With rural road fatalities making up two thirds of the 2019 national road toll, new research has looked at dangerous driver behaviour and the importance of further education to save lives.
The Australian Road Safety Foundation (ARSF) released the data in light of the third annual Rural Road Safety Month, which runs throughout August.
Speed continues to be the leading risk motorists take on rural roads, while the top reason for increased risky behaviour on NSW rural roads was reduced traffic.
ARSF founder and chief executive Russell White said every driver must take ownership in reducing the rural death toll.
"Despite smaller population numbers, 835 people tragically lost their lives on regional roads last year, which shows that just one dangerous choice can have dire consequences," Mr White said.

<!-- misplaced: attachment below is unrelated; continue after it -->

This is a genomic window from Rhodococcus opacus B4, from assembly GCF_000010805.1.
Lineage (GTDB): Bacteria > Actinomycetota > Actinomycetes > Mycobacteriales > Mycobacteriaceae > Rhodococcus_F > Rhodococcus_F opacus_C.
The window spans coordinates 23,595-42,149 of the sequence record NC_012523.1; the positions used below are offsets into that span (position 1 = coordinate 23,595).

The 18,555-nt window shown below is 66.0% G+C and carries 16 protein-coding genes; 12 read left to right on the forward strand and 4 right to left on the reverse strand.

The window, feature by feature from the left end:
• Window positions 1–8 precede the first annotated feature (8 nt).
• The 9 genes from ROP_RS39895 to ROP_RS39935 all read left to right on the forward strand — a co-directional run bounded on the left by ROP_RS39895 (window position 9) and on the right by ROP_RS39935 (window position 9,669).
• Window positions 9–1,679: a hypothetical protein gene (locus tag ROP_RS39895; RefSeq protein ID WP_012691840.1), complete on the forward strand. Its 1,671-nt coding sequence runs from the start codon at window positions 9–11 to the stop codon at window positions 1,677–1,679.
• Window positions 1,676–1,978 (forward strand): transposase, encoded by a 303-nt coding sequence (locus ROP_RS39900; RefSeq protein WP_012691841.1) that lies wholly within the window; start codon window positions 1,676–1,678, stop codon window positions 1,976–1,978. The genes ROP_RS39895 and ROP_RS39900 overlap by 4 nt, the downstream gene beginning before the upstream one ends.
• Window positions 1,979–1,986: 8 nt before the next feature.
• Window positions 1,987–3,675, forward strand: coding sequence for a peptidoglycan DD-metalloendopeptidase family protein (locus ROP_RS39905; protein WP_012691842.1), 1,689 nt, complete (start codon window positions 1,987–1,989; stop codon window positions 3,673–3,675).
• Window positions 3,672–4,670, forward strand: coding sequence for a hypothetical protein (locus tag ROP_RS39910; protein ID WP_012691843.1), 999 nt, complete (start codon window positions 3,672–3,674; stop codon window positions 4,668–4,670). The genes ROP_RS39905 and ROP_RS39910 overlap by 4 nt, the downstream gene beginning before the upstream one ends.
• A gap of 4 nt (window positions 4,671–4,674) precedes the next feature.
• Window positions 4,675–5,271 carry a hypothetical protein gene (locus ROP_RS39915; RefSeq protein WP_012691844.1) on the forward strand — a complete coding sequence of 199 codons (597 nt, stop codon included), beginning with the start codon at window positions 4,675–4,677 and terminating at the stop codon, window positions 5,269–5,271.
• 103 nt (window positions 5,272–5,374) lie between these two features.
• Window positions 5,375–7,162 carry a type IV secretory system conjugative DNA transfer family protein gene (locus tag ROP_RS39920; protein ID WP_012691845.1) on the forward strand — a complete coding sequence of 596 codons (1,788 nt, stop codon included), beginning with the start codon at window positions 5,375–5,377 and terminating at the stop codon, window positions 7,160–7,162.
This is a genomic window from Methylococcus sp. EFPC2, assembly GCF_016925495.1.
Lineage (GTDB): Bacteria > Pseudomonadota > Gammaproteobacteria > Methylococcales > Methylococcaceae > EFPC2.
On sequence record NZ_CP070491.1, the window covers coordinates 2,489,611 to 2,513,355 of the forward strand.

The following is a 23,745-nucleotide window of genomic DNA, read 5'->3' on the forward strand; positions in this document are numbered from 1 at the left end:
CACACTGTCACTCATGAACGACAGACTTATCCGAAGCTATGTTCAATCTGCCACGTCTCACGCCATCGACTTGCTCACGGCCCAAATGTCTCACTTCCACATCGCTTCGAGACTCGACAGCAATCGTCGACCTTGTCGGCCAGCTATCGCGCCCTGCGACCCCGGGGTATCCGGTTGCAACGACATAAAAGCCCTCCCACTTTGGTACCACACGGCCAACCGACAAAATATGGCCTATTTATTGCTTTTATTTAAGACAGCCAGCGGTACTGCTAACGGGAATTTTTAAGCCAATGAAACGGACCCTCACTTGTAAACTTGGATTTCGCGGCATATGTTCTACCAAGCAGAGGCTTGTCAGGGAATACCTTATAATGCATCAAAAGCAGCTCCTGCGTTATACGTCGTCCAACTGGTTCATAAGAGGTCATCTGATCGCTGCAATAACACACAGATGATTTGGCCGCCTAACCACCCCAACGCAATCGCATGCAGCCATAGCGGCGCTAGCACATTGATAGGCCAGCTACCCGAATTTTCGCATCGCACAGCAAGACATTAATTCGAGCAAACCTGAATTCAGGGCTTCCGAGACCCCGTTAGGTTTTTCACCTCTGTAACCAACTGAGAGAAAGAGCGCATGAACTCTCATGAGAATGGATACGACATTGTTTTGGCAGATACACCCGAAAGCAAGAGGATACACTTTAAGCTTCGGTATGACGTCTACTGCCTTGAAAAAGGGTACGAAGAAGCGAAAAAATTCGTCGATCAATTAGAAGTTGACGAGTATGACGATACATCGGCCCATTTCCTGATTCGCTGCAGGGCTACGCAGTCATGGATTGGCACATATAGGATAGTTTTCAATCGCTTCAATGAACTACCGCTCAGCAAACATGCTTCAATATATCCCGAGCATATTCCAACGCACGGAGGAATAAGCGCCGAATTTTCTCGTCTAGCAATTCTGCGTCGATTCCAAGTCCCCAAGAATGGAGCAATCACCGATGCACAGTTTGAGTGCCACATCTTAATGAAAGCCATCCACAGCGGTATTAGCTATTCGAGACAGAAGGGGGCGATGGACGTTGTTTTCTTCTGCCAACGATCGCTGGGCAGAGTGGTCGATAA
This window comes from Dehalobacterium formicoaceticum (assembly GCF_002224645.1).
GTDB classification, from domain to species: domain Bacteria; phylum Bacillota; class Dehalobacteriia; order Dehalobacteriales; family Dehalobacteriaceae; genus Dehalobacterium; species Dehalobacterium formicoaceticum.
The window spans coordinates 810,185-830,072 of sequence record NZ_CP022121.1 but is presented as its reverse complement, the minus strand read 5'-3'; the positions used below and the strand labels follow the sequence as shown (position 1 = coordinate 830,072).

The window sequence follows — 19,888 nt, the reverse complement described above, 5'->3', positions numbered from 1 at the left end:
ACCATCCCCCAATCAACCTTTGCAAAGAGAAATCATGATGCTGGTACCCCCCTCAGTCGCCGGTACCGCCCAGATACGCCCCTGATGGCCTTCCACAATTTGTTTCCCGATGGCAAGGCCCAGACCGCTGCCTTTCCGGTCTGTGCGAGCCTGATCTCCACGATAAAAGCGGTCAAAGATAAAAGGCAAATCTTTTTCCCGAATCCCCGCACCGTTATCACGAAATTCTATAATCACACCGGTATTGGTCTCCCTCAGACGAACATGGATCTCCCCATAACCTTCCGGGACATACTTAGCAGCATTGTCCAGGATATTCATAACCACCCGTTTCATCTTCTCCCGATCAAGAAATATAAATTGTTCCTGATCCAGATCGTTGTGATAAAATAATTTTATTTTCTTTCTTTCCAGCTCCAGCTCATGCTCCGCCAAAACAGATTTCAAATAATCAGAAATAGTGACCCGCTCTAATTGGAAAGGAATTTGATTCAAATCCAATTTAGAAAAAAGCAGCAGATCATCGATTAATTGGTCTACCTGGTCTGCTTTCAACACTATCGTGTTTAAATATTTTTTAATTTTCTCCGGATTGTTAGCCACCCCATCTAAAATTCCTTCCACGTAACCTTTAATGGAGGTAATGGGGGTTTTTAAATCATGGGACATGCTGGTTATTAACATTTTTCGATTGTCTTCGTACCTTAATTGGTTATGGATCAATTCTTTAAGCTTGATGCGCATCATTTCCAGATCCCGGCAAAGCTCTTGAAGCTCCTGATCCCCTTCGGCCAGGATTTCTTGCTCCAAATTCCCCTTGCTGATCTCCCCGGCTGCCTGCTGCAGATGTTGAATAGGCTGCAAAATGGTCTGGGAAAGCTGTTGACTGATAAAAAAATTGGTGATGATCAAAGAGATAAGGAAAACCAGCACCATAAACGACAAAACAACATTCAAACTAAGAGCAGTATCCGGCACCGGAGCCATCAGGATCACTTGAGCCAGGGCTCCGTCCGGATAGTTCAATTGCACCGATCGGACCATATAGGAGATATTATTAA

"When it came to reasons for increasing risky behaviour on rural roads, not getting caught was the most common response and it was the most prevalent among regional drivers.
"We will continue to see an unnecessary loss of life in rural communities until we acknowledge that all road users have a personal responsibility to ensure safety is front of mind when behind the wheel."
The research also found Sydney drivers wrongly believe rural roads are safer than city streets and motorways.
Regional residents are also more likely to ride bicycles and scooters without a helmet or after consuming alcohol.
Rural Road Safety Month is a community-based awareness initiative that calls on motorists to jump in the driver's seat of regional road safety.